The neglect of lawyer ethics in legal education, including in continuing legal education for lawyers and judges, is an enduring Soviet legacy in post-Soviet countries. Partially because of this neglect, many people in post-soviet countries do not trust lawyers. Their mistrust often is for good reason—too many lawyers are unethical. Yet, unethical lawyers do more than alienate others and cast the legal profession in disrepute. Unethical lawyers waste resources by unnecessarily prolonging disputes and inflaming antagonisms by provoking unjustifiable confrontations. Worse, they corrupt the legal system by bribing judges, suborning perjury, and using other illegal means to achieve their ends. Thus, they contribute to an all-too-common failure in post-Soviet countries—the failure to achieve the rule of law.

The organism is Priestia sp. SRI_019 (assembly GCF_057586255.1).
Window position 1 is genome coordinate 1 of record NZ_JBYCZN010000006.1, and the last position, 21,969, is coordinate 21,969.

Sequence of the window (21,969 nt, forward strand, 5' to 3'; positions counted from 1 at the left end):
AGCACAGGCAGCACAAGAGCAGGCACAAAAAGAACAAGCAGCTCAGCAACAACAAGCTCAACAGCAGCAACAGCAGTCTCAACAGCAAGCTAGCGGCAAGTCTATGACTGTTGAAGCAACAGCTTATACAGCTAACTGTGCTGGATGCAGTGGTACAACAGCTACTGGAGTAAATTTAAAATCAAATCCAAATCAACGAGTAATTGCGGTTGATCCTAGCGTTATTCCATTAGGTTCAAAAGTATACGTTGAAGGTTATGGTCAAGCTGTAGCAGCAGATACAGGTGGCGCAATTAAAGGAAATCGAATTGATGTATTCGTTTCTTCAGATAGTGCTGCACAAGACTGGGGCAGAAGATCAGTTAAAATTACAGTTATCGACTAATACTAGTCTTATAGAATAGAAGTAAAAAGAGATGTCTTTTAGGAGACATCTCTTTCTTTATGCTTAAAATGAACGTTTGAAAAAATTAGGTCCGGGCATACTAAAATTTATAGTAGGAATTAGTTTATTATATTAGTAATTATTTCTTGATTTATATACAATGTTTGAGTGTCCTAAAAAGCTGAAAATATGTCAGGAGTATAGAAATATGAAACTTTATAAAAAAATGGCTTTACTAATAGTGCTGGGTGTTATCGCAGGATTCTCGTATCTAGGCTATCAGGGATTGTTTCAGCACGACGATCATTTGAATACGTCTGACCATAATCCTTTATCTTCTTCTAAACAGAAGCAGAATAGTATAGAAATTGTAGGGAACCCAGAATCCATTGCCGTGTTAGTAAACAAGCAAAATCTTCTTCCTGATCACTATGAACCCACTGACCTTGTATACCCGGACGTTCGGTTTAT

The academic literature is replete with commentary about the place of ethics in legal education. Some argue that ethics instruction is unnecessary. They claim that allusions to ethics in other courses, the law school culture, and the ethics learned earlier in life is sufficient. Others posit that ethics are too important to omit from the law school curriculum. They often add, however, that legal ethics instruction in law school commonly involves little more than demanding that law students memorize rules or codes of conduct.
This article discusses whether the ethics education of future lawyers in post-Soviet countries is adequate. Concluding that it is not, this article proposes suggestions for the content of an Eastern European legal ethics course and methods for teaching law students to internalize ethical norms as a part of their legal education.